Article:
Sunday, October 8, 2017

Book Review: The Marsh King's Daughter by Karen Dionne

The Marsh King's Daughter by Karen Dionne
First published in 2017
307 pages
My rating: 3 out of 5

The Short Of It:

Interesting premise but a little short on the execution.

The Long Of It:
Helena lived isolated in the Michigan wilderness for the first 12 years of her life with only her mother and father -- a kidnapped woman and her captor -- for company. Now, Helena is married with two daughters and finally feels some semblance of happiness in her life -- until her father escapes from prison and may very well be headed her way.

I started off pretty well invested in this dual narrative, which features Helena both tracking her dangerous father in present day and growing up as the half-feral child of a manipulative murderer and a meek and subservient and unsmiling woman, completely in the dark about her situation. They live in a cabin in the middle of nowhere, never leave their marsh, never encounter any people, and survive without running water or electricity. All of this is totally normal to young Helena.

The first half of the book was pretty good. But then about 150 pages in, it suddenly felt tedious and boring and repetitive. I was tired of reading the phrases "my father" and "I didn't know it at the time." And Helena isn't a particularly likable protagonist as a child or an adult. I was invested in the plot, but not really her character.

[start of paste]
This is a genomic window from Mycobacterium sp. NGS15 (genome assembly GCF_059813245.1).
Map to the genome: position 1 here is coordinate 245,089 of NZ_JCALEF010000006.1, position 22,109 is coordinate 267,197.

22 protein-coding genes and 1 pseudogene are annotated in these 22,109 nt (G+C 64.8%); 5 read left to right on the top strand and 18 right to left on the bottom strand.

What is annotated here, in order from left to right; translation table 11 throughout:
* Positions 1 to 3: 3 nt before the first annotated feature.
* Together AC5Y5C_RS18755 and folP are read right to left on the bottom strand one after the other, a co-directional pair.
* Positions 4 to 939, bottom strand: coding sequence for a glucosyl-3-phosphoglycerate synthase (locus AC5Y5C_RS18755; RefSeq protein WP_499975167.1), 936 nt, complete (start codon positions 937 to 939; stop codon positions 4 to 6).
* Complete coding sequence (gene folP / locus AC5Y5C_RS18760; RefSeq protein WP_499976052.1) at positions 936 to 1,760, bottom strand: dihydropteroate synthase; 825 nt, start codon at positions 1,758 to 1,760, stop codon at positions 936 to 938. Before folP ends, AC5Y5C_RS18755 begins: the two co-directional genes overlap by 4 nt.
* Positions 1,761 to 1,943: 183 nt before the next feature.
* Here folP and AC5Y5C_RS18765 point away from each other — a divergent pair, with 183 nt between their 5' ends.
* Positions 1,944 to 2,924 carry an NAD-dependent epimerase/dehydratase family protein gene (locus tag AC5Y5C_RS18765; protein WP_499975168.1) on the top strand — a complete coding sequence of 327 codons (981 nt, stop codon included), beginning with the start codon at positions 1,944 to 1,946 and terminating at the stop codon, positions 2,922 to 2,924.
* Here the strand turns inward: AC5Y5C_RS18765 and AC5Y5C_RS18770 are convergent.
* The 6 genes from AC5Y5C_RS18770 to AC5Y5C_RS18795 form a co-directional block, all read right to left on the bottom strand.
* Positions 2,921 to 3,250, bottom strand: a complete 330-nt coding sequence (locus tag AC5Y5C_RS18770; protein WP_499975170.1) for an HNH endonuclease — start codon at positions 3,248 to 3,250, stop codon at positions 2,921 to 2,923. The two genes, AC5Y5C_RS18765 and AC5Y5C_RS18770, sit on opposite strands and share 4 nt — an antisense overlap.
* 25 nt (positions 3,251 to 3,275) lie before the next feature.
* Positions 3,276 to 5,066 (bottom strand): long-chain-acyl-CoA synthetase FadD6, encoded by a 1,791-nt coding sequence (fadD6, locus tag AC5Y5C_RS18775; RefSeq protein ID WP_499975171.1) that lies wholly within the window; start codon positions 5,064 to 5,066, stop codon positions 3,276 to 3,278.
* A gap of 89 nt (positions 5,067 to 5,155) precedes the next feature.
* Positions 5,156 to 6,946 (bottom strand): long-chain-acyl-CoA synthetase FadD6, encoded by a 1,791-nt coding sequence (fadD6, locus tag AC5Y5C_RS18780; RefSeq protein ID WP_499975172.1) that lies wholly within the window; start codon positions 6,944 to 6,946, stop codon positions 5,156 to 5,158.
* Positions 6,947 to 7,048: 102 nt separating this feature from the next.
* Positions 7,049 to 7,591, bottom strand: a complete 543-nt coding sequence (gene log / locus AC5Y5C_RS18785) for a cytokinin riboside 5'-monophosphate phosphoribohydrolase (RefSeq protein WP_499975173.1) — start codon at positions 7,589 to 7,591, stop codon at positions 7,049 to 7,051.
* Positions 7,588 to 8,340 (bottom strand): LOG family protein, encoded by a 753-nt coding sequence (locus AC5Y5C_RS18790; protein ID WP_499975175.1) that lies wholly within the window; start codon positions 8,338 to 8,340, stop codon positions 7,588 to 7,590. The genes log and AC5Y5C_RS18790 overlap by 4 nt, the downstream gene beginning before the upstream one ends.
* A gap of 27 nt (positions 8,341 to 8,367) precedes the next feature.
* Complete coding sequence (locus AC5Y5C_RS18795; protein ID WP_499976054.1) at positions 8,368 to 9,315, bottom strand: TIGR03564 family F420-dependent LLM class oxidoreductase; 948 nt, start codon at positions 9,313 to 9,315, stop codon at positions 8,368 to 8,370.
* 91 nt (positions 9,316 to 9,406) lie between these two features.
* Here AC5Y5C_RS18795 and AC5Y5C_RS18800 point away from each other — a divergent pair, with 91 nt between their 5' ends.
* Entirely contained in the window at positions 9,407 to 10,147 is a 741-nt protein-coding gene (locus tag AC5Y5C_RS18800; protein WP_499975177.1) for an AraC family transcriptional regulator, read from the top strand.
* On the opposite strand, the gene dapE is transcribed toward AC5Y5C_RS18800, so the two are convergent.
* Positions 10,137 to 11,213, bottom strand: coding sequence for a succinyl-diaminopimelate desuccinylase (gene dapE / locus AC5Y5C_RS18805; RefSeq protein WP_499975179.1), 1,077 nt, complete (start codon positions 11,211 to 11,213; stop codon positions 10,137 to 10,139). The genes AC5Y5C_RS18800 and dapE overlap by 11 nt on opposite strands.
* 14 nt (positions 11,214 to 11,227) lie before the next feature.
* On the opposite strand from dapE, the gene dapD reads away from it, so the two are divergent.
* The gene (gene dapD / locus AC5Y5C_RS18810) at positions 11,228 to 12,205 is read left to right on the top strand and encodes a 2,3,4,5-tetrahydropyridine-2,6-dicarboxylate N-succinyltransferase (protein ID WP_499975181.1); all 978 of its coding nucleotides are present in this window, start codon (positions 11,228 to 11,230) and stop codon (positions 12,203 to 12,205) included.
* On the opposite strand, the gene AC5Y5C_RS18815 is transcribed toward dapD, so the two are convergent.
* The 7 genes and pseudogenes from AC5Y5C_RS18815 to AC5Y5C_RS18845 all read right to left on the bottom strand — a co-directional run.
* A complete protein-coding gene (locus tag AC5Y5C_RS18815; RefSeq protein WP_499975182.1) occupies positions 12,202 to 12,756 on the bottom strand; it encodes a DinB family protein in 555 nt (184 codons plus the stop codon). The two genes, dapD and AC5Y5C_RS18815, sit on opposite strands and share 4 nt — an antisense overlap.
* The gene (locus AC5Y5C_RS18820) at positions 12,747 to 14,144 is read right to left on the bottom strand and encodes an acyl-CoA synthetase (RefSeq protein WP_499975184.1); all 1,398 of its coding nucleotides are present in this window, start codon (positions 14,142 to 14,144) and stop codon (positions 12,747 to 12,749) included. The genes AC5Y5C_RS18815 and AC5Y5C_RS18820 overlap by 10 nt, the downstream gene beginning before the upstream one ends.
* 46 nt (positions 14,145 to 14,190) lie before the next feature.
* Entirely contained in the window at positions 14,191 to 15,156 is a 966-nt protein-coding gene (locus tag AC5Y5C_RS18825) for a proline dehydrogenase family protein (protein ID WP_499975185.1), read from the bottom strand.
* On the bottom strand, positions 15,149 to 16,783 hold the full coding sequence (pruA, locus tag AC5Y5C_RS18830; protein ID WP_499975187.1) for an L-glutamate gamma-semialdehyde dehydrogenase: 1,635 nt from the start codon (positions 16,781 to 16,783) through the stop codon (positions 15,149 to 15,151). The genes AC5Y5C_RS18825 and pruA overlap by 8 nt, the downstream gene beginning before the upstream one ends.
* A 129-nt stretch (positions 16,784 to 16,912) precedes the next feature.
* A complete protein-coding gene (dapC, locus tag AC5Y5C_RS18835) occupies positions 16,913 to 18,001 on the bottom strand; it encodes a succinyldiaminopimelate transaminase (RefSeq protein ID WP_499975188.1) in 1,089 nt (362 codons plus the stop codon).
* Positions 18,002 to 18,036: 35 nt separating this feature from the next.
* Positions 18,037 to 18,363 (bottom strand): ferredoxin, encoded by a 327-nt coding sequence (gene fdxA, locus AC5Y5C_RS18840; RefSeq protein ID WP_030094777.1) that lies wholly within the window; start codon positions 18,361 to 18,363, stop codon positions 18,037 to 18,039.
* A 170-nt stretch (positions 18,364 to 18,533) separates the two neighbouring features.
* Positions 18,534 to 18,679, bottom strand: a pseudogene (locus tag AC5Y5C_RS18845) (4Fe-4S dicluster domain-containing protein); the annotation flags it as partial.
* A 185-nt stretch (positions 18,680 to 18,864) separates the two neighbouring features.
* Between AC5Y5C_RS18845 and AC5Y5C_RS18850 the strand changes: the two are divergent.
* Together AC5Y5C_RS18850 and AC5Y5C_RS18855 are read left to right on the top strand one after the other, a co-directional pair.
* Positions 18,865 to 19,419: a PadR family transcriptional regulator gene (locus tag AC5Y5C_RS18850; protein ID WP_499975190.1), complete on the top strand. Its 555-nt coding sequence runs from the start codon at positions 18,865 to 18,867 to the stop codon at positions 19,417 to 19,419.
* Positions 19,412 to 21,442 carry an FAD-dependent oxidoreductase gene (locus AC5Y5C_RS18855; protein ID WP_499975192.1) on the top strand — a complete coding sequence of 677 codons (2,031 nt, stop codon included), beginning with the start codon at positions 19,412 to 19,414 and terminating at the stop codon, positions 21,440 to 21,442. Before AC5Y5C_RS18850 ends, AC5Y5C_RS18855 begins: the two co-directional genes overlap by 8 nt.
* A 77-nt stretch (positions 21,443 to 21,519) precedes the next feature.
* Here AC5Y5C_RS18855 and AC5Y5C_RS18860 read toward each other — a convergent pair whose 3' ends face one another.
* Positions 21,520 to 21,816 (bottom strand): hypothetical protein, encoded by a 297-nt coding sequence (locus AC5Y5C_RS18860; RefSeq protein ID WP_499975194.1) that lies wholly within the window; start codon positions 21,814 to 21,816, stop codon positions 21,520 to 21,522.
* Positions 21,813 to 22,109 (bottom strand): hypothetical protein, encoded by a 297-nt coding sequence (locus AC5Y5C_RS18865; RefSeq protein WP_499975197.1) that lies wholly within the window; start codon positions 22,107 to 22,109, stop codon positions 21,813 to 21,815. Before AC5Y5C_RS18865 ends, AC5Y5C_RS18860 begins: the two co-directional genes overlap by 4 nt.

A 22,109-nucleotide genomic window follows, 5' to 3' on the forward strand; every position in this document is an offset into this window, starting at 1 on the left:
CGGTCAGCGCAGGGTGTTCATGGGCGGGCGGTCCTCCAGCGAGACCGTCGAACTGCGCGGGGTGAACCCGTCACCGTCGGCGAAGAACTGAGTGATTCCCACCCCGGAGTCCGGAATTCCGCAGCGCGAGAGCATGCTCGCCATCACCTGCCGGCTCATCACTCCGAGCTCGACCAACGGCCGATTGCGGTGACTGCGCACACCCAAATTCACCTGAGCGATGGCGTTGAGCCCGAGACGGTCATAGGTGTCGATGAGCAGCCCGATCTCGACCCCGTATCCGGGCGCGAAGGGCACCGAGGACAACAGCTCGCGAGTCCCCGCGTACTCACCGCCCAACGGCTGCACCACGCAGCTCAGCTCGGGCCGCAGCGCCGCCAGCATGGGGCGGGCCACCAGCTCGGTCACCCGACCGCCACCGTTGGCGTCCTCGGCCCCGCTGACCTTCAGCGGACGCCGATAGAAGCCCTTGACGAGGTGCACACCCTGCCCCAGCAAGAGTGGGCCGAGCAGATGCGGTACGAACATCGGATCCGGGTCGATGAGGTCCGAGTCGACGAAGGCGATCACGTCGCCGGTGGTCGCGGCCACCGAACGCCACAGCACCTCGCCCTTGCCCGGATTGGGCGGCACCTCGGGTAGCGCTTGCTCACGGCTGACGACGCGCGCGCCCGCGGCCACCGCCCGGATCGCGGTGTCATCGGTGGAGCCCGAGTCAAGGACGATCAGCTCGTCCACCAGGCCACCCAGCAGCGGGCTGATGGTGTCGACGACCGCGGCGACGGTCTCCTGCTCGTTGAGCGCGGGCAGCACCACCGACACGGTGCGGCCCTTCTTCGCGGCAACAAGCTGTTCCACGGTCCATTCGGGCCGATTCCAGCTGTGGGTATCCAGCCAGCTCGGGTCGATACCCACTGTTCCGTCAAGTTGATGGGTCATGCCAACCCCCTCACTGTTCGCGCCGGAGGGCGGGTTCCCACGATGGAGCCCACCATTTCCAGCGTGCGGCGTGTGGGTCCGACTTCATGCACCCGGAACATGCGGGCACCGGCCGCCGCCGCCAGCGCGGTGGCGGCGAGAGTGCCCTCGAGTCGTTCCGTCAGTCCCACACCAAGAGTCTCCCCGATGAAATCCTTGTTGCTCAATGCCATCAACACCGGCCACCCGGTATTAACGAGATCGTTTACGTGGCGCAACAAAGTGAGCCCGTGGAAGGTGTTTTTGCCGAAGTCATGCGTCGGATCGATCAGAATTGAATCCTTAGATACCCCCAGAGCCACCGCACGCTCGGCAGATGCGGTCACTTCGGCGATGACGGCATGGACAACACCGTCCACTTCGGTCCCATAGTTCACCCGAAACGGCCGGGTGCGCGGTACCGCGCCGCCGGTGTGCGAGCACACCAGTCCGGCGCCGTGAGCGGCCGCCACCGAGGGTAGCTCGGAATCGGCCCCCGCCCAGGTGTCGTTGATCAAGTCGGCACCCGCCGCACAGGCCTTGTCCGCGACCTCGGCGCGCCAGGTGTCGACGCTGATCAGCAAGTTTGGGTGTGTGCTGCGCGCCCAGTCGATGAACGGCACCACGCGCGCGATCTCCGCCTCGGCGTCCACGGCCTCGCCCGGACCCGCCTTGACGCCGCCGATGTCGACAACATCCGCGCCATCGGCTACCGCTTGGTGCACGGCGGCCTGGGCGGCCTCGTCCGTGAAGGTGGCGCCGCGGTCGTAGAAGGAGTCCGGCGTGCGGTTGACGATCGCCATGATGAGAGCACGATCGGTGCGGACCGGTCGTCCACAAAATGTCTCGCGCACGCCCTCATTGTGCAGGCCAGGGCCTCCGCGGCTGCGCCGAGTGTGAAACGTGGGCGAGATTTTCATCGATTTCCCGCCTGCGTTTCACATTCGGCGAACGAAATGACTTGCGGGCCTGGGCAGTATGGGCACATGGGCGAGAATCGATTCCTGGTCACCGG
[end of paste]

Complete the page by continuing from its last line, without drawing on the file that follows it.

Another problem I had with the book is that the cover proclaims it to be "psychological suspense." That's really not an accurate description. There's really nothing psychological about it -- no twisty-turny surprises, no unreliable narrators, no dark secrets. And it's not suspenseful either. At no point was I on the edge of my seat, blazing through pages to find out what happened next, and despite Helena's present-day hunt for her father, it never really felt like a thriller. I'd probably just bill it as fiction. Too, the writing was a bit off-and-on and I found a few grammatical errors.

However, I did really like a few things about the book. I thought it was a great decision to tell the story through Helena's eyes, even though she was a bit irritating at times. While she was naive in the ways of the world, she was ahead of her years in other ways and the narration wasn't childlike as in Emma Donoghue's "Room." Too, I enjoyed the setting. I've never read a book set in Michigan's Upper Peninsula and I thought the author did a great job imbuing the atmosphere of the place, both the towns of today and the woods of Helena's childhood.

What started out as a fairly promising story ended with a bit of a whimper, and while I won't say that you shouldn't read it, I will recommend a couple other books that fall vaguely along the lines of the story with much better execution: "The Wolf Road" by Beth Lewis and "Our Endless Numbered Days" by Claire Fuller.


  1. Wonderful review! Sounds like one that would be a bit of a miss for me as well.

  2. I liked this one when I read it. However, I'm a hard sell on thrillers so I can see why you thought it was a tad flat.


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